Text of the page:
Bejel is an infectious disease that is rare in the United States but common in certain parts of the world. The infection is very similar to syphilis but is not sexually transmitted. Most frequently, transmission is by means of non-sexual skin contact or by common use of eating and drinking utensils. The organism that causes bejel belongs to the same family as the bacterium that causes syphilis, pinta and yaws and is known as treponema. Treponemas are spiral-shaped bacteria (spirochetes). Also known as endemic syphilis, bejel is characterized by lesions of the skin and bones that begin in the mouth and progress in gradual stages. The late stages are the most severe.
Bejel is very common in dry, hot climates especially in the countries of the eastern Mediterranean region and in Saharan West Africa.
At the outset, children with bejel have patchy, slimy, ulcerations (lesions) on the mucous membranes, particularly in or near the mouth. Later, blisters appear on the back, arms, and legs. Further disease progression is indicated by infections of the bones, especially those of the legs. In these later stages, soft, gummy lumps (gummas) appear on the roof of the mouth and in the nasal passages.
Other symptoms may include swollen glands or lymph nodes (lymph-adenopathy), and/or skin ulcerations under the arms or around the rectum and groin.
Bejel is a rare infectious disease caused by a spiral-shaped bacterium (spirochete), known as Treponema pallidum endemicum. Under a microscope, T. p. endemicum is virtually indistinguishable from Treponema pallidum, the bacterium that causes syphilis. The disease is not sexually transmitted.
In the USA, bejel remains a rare disorder. It was brought to the USA via immigration of families from countries in which it is common (endemic), or by Americans who may have contracted the disease while in a hot, dry country.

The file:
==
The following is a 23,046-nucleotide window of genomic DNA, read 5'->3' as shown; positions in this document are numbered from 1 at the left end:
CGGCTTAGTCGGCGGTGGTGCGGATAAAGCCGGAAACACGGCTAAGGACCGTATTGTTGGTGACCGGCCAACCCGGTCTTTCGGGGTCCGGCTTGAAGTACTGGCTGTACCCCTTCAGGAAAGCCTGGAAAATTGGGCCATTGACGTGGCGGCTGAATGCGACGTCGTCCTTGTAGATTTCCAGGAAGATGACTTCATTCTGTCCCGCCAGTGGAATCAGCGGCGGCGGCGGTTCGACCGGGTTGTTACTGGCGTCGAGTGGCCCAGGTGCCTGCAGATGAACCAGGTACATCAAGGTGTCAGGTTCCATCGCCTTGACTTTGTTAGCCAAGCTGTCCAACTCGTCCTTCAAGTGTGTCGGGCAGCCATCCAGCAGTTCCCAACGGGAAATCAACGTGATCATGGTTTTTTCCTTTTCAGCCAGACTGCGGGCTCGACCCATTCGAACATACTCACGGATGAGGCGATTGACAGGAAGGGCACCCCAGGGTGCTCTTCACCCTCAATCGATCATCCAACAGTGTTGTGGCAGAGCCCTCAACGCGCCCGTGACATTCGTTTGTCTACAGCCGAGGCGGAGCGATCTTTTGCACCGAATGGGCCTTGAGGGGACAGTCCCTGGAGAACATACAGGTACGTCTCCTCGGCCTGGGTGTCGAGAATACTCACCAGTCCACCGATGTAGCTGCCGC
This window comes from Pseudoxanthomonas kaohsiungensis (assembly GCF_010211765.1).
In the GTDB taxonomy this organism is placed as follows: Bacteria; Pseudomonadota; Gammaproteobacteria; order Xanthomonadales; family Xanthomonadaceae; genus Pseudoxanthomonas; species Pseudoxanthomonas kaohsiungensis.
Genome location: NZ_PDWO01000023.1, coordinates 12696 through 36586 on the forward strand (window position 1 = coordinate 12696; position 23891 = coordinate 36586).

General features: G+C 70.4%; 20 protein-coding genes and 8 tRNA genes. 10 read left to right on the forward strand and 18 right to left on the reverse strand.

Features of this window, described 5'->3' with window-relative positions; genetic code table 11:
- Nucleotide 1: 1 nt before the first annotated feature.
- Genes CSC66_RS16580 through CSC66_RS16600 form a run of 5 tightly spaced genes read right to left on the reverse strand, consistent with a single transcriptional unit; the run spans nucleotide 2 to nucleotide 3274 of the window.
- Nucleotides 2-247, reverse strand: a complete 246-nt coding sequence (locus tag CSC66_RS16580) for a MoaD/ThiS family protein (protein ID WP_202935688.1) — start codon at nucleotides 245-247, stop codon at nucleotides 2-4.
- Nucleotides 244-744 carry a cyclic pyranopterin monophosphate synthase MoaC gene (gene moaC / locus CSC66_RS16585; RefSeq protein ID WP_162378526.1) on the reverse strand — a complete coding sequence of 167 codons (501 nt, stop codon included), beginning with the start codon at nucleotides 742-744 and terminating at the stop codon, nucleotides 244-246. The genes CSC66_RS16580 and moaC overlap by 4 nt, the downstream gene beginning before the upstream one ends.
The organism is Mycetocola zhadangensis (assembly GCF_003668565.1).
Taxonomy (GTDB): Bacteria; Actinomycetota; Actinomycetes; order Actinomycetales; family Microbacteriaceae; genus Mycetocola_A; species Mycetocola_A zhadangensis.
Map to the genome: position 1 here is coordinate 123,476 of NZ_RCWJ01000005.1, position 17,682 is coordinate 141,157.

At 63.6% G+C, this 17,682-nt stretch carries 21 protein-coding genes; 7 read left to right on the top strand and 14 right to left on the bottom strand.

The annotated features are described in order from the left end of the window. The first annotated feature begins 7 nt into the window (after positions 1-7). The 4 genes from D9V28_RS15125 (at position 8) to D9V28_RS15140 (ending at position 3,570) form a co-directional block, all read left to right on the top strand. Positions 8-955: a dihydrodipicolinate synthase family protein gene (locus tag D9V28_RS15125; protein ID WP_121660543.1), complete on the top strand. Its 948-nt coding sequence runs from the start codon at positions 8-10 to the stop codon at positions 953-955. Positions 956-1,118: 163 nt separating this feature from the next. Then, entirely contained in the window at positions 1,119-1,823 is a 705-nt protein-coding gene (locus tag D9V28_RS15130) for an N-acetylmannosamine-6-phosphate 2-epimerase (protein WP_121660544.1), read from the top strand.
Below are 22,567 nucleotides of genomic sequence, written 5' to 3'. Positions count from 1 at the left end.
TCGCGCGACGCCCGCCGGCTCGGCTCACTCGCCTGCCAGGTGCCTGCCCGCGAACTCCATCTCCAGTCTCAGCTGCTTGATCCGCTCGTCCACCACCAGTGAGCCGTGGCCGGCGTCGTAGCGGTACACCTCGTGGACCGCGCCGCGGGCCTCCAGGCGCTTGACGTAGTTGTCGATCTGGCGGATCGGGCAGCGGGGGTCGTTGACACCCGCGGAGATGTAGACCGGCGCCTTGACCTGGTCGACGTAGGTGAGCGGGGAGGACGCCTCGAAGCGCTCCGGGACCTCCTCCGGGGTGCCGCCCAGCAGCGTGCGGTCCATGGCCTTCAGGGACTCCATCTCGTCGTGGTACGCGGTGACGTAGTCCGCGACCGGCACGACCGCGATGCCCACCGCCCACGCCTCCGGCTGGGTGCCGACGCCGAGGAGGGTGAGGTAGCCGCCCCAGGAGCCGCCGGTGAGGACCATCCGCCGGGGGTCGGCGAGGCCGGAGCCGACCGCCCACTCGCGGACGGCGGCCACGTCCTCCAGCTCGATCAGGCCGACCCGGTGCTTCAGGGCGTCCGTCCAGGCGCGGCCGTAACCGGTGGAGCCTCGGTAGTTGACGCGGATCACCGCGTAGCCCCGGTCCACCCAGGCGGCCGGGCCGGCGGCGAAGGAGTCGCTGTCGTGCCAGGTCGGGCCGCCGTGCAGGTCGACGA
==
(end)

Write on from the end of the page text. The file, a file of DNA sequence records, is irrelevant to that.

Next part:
Bejel exhibits no preferences or propensities as to gender or race. Children living in unsanitary conditions are most often affected. About 25% of cases involve children of six years or younger; about 55% involve children and adolescents of age 16 years or younger, while about 20% involve persons of adult age, especially those who are closely involved with children.
The diagnosis of bejel is based on the geographic history of the patient as well as laboratory testing of material from the lesions (darkfield examination). The responsible bacterium is readily identifiable on sight in a microscope as a treponema. Samples of the fluid that surrounds the lesions yield a positive VDRL (Venereal Disease Research Laboratory) and FTA-ABS (fluorescent treponemal antibody-absorption) test. However, additional history may be required to differentiate bejel from venereal syphilis.
The standard treatment for bejel is the antimicrobial drug benzathine penicillin G. Those individuals who are allergic to penicillin may be given doxycycline or tetracycline. The lesions caused by this disease typically heal after treatment. However, scarring may be permanent.
Information on current clinical trials is posted on the Internet at www.clinicaltrials.gov. All studies receiving U.S. government funding, and some supported by private industry, are posted on this government web site.
For information about clinical trials being conducted at the NIH Clinical Center in Bethesda, MD, contact the NIH Patient Recruitment Office:
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Research on tropical diseases is ongoing. The development of a treponemal vaccine is also being investigated. For more information about these disorders contact the World Health Organization (WHO) listed in the Resources section below.
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FROM THE INTERNET
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